Is Organic Food Worth the Price?
Once the exclusive domain of boutique health food stores, organic food is now more common than ever. Over the years many people have become convinced that organic food is a healthier option for them and their families, but these groceries also usually come with a higher price tag. But let’s back up for a second: what does “organic” even mean, anyway? Is it actually better for you, or is this just a marketing term? Is organic food worth the price?
Organic Food Explained
The term “organic” is used to describe food that meets certain standards for how it is grown or prepared. For produce, this means reducing or eliminating the use of certain chemicals, additives and pesticides, and following specific agricultural guidelines like crop rotation and soil conservation processes. The use of genetically modified organisms (GMOs) is also prohibited in organic foods. Meat labeled as “organic” must also meet certain standards regarding the living conditions and feed provided to the livestock. For example, organic beef must come from cows which are not treated with antibiotics and are only fed organic cattle feed.
The primary goals behind organic agricultural practices are to reduce human exposure to artificial chemical additives and to lessen any harmful impact on the environment. A full explanation of organic practices and standards can be found here.
The USDA is the regulatory body charged with certifying whether a given food item meets the criteria to be called an “organic food”. If you examine product labels and tags, you’ll notice that there are several different levels of organic food certification, and it’s important to understand what they mean.
- “100% Organic” means just that; the products consist of only ingredients which are certified to be organic.
- If a food is labeled simply “Organic”, it means that all ingredients are at least 95% certified organic.
- The label “Made with Organic” applies to foods with multiple ingredients which are at least 70% certified organic. There are also restrictions on the remaining 30% of ingredients.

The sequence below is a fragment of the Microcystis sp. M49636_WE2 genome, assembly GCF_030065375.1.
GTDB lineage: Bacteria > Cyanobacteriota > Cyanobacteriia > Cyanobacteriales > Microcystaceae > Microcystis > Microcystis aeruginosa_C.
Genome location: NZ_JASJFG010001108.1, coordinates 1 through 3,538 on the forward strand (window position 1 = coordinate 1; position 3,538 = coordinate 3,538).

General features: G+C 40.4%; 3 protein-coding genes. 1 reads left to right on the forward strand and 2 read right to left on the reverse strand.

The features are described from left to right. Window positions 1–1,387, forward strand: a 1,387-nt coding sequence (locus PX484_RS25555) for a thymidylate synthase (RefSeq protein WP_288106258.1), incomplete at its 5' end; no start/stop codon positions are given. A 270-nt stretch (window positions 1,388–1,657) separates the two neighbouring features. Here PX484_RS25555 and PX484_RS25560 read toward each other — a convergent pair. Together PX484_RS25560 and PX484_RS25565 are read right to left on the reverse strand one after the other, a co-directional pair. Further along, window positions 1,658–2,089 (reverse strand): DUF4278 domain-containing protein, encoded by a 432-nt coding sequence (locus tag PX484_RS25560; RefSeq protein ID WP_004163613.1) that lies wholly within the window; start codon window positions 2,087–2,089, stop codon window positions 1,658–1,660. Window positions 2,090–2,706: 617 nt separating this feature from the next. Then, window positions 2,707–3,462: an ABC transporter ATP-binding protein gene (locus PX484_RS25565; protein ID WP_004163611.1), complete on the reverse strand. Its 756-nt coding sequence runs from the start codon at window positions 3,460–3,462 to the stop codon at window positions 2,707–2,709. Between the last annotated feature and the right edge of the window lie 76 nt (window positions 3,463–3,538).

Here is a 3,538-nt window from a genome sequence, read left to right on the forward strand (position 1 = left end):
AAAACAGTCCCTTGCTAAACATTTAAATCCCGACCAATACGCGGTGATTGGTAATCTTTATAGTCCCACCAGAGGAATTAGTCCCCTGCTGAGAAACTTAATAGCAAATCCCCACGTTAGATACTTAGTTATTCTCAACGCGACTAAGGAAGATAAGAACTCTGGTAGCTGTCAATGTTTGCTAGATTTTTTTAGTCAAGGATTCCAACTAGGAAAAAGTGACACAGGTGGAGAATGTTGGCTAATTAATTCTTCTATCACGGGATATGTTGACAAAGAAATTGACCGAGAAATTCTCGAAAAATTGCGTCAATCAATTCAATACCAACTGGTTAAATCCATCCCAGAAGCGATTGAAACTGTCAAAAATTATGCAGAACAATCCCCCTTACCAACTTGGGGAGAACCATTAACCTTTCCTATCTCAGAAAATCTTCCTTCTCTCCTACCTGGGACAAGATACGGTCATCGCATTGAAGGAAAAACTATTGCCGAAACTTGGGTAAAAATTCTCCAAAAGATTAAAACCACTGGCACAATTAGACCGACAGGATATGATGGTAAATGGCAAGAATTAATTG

Is Organic Food Healthier?
As we mentioned above, many people shop organic because they believe that organic meats and produce are healthier. But is this actually the case? Here is where things get kind of complicated because it depends on how you’re looking at it.
With conventional foods, pesticides and additives are used to increase crop yields and meat production. This results in a greater supply of food, produced with less money. While this does result in lower prices in the grocery store, conventional foods are at greater risk for things like pesticide residue on the food. There are also concerns about fertilizers used in the soil that non-organic crops are grown in, and non-organic feed given to livestock.
The primary benefit of opting for organic food over conventional groceries is that you are reducing your risk of exposure to chemicals and pesticides. Organic food production also is more environmentally-friendly, so it has a positive impact on the earth as well. If you want to avoid GMOs, then you should also choose organic products. Unfortunately, using organic methods can be more expensive for farmers and usually results in lower yields, and that means higher prices for consumers.
In terms of nutritional content, it’s a little more complicated. While there are studies which produce contradictory findings, the general consensus in the scientific community is that there is not a significant difference in the actual nutritional content of organic versus conventional foods. The bottom line is that nutritional content should not be the reason for choosing organic foods over conventional ones.
Are you freaking out because you’ve been buying non-organic foods? Relax, you are not poisoning your family by doing this. Conventional foods are still safe to eat and just rinsing your fruits and vegetables with water before eating is fine. But to reduce your risk as much as you can, organic is the way to go. If you’re a health-conscious person who cares about the environment and your budget allows it, then organic foods are definitely worth a few extra dollars.
Obviously, this is a lot of information to take in. Is organic food worth the price? That’s for you to decide. To make your shopping experience simpler and easier, we’ve adopted Eat Well tags in all our Foodtown locations. If you want to find high-quality organic food without meticulously examining each product label, just look for the big, easily visible yellow “Organic” tag on our shelves marking all products that are at least 95% certified organic.